YouthZone column: Youth participation, leadership part of YouthZone’s powerful interaction | PostIndependent.com
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YouthZone column: Youth participation, leadership part of YouthZone’s powerful interaction

Lori Mueller
For YouthZone

In the last couple months, kids have found themselves confined to their homes and families due to restrictions put on them by outside forces. Their interactions with peers and adults through school and community are limited to screen time.

YouthZone has three, youth-driven opportunities for local teens to speak to their needs and desires in a world that is confined by decisions made by adults and authority. These programs allow youth to express themselves at internet events: a youth-led webinar to provide local teens’ perspective on the impact of Covid-19 on May 14; the Youth Powered Restorative Justice Summit on May 20; and the 2020 Ascent Youth Film Fest.

YouthZone has always engaged youth as contributing members of our communities. It is important to recognize that our kids have something to give back to our communities. When young people are involved in what we do at every level, we find they help the process.

The youth-led panel discussion on Thursday, May 14, is the fifth in a series of parenting webinars that YouthZone has held over the six weeks. In a moderated conversation, “Parenting From Six Feet Away: How Are Your Teens Responding?,” parents and caregivers can speak with three local teens about how they feel in this rearranged world of a pandemic. Parents and youth can access and engage in the webinar at noon on Thursday through a Zoom invite available on the home page of http://www.youthzone.com.

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In partnership with Roaring Fork Leadership, YouthZone will host a digital Youth Powered Restorative Justice Summit on May 20. Teenagers from Parachute to Aspen will be able to express how they can help in their community. YouthZone’s Restorative Justice Coordinator Karen Barbee said there is a growing group of youth who want to be heard, be healers and strengthen community bonds.

Involving youth in YouthZone’s Restorative Justice program gives them a voice in community restoration. With guidance from adults, young people can develop skills to sit in the Restorative Justice circles that address adolescents who have committed harm to themselves, their neighbors and their communities. Through monthly trainings as peer facilitators in a Restorative Justices circle, these young volunteers can learn how their voice and wisdom can add perspective to a situation.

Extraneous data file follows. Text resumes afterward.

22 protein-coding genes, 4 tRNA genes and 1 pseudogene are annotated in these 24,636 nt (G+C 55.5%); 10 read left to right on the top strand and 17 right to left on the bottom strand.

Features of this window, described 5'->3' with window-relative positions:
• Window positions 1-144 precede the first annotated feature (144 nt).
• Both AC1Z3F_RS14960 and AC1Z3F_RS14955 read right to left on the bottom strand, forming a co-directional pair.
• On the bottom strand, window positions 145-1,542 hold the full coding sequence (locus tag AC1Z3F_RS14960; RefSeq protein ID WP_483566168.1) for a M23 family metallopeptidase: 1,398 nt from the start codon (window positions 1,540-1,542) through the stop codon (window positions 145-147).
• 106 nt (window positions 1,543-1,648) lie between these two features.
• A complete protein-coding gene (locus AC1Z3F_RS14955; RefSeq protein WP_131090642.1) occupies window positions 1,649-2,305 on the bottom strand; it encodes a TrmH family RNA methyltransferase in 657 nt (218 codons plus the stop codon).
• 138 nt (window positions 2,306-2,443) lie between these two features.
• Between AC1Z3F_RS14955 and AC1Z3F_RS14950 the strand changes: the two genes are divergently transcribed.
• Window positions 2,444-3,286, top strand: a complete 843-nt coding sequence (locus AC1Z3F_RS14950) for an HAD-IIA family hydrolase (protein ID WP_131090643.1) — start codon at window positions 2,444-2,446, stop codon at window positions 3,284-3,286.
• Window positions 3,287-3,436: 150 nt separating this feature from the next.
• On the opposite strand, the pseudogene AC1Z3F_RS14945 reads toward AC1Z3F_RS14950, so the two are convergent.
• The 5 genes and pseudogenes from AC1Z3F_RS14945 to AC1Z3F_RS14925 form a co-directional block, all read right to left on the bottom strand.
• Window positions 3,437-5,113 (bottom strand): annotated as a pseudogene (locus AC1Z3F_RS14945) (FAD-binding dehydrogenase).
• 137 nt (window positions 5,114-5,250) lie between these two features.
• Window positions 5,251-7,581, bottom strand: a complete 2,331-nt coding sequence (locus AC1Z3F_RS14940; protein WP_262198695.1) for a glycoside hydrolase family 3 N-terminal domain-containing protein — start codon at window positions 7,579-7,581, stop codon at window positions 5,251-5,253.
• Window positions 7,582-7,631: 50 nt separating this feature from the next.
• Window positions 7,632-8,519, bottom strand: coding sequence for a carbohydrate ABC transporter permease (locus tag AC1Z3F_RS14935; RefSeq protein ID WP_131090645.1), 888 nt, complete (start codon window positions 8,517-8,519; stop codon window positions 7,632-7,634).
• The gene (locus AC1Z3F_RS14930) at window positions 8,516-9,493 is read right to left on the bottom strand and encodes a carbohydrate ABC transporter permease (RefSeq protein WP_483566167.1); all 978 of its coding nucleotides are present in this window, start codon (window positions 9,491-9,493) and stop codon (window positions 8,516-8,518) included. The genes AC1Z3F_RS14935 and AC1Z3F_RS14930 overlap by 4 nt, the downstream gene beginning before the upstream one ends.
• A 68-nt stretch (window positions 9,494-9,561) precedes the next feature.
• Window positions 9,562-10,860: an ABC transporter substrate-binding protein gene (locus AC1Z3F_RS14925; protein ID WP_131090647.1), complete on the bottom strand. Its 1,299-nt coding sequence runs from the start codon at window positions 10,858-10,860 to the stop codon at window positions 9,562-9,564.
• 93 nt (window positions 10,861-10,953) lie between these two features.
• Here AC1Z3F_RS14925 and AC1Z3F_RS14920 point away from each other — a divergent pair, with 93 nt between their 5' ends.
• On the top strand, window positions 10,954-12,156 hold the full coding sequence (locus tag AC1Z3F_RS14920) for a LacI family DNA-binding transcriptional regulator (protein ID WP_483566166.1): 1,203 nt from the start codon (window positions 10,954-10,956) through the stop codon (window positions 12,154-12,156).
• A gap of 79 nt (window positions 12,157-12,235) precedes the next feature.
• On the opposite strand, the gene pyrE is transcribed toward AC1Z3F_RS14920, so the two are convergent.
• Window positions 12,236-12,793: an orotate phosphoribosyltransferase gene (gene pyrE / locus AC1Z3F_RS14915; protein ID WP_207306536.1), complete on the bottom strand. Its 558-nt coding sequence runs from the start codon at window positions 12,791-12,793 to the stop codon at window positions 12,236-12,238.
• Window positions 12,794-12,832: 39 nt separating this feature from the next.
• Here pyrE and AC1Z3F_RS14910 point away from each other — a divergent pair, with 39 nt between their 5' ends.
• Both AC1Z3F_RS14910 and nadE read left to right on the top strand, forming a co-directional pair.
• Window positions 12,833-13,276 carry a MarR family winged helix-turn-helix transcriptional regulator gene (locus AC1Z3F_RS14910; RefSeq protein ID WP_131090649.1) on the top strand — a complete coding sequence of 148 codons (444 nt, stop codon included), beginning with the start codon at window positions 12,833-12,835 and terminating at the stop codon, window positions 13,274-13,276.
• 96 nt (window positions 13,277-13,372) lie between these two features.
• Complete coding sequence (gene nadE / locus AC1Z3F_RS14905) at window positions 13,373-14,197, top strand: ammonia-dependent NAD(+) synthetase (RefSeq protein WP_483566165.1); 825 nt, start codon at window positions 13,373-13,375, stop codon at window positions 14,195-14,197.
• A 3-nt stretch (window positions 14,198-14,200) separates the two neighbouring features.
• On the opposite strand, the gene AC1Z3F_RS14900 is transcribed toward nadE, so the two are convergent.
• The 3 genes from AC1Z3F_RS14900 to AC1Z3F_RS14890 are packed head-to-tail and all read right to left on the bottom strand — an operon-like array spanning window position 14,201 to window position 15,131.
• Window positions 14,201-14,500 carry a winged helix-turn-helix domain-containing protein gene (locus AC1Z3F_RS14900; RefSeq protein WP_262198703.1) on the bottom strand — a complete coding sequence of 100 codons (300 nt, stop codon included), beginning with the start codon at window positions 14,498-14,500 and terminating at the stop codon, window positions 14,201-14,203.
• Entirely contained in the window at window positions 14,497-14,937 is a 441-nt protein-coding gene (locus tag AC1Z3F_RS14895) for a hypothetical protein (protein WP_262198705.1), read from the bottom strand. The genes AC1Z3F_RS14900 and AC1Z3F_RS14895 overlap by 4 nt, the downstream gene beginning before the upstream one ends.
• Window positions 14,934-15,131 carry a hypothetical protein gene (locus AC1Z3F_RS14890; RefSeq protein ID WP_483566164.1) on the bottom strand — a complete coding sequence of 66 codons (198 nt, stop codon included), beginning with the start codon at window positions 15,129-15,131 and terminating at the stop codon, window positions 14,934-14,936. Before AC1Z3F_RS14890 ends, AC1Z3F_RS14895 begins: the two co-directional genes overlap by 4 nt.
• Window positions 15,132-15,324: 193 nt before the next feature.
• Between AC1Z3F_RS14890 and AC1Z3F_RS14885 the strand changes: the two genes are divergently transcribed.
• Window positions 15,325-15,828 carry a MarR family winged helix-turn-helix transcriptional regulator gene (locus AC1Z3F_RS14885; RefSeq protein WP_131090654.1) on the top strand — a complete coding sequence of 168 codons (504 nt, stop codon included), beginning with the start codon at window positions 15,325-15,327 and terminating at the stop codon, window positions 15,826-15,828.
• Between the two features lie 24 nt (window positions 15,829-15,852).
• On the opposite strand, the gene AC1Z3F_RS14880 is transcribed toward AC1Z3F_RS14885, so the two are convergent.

Karen has been inspired by movements that are for youth and led by youth. When the Parkland shootings happened in Florida, Karen said our local high school teens organized to honor the students and staff that were killed and injured. Standing in silence with these young people as they called out one name each minute was profound, she said. Karen believes the voice of our youth needs to be engaged before tragedy in order to strengthen and heal communities.

“Youth have power to support peers with the guidance of adults. They wouldn’t be ready to take on the gauntlet of the RJ process completely, but this will provide them the tools to refine their skills,” Karen said.

To learn more about how to use Restorative Justice to give their voice power, how to use Restorative Justice to heal and how to build bonds in your communities at the youth-powered event on May 20, regional youth can get an invitation to the Zoom summit by emailing rj@youthzone.com.

Another opportunity for youth to share their voice is by contributing a video to the 2020 Ascent Youth Film Fest – An Inspired View of Today’s World. The first youth film fest in the region provides an opportunity for young people to express the emotional impact of living in a world with a pandemic and the hopes and possibilities they envision moving forward.

Chris Tribble, President of Versatile Productions, Inc., will work with youth over the next six weeks to create movies or slideshows to share their videos, music, writings, poetry or photography. The first digital meeting with Chris will be May 18 at 11 a.m., but that is not the only opportunity for a young person to be a part of this film festival.

YouthZone will accept three to five-minutes videos between now and June 30 for this year’s festival. Email YouthZone to indicate your interest and find out how to be a part of the 2020 Youth Film Festival: YZ_FilmFest@youthzone.com.

The youth-inspired compilation of films will be shared with the community during YouthZone’s digital Ascent 2020, a full week of events Sept. 11 through Sept. 17.

Lori Mueller is executive director for YouthZone.


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